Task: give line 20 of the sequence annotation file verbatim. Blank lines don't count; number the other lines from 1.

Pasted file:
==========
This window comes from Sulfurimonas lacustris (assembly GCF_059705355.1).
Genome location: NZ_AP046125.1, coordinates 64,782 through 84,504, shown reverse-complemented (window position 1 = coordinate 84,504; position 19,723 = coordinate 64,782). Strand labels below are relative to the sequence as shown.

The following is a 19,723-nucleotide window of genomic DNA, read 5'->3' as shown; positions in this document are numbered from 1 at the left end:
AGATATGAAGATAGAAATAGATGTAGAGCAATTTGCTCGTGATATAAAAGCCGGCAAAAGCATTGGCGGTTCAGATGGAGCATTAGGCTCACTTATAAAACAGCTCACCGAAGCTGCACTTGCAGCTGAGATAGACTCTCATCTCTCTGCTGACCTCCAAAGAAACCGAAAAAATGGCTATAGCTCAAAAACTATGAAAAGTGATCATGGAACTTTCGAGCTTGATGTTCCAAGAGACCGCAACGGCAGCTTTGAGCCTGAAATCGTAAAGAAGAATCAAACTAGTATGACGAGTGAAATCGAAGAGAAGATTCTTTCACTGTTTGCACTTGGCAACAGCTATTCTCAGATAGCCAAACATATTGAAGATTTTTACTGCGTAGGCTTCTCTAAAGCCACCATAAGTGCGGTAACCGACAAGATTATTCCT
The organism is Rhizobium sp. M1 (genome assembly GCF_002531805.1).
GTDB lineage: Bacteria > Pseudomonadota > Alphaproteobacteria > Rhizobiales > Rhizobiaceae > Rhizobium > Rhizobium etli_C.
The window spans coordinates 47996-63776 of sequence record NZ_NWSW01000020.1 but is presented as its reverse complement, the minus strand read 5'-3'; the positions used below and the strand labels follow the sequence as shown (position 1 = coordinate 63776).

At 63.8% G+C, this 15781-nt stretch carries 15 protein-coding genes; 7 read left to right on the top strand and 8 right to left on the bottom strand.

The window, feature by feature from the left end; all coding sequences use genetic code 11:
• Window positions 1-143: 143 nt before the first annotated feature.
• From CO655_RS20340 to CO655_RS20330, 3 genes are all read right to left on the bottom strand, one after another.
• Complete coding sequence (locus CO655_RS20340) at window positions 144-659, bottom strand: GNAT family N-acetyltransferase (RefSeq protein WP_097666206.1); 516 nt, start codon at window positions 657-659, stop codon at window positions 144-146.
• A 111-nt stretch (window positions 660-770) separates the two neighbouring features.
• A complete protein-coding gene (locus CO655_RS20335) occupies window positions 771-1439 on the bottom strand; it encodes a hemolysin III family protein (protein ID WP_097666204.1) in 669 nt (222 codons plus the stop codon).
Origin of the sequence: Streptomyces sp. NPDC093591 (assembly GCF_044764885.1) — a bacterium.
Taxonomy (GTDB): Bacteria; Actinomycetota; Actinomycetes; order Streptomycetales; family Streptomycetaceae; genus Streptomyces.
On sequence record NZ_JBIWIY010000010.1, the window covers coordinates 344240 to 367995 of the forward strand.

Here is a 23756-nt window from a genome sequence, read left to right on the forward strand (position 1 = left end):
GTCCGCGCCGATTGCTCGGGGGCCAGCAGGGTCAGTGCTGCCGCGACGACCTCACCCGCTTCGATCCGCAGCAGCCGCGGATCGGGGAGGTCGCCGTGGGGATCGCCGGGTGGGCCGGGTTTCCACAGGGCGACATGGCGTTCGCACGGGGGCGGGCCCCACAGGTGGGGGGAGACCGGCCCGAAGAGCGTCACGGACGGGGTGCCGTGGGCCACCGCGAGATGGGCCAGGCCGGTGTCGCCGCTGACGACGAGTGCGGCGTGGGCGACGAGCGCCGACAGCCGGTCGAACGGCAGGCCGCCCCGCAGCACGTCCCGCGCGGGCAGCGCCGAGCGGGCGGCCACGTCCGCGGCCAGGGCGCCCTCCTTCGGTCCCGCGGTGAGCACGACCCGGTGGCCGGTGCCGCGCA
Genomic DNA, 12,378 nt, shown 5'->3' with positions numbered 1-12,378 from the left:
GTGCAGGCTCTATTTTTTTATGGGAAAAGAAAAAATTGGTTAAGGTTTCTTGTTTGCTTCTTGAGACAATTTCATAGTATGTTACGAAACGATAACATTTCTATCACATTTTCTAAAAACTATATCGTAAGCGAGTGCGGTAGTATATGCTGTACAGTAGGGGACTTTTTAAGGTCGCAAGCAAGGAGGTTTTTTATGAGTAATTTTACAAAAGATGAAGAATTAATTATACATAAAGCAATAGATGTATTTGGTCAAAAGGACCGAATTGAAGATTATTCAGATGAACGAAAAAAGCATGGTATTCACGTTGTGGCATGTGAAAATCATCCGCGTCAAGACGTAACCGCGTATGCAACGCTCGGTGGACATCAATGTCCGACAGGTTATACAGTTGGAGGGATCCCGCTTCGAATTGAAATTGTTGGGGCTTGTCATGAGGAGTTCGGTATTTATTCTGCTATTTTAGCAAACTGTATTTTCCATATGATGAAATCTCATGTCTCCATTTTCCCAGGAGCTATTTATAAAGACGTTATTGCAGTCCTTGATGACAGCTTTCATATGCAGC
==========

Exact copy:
Genomic DNA, 12,378 nt, shown 5'->3' with positions numbered 1-12,378 from the left: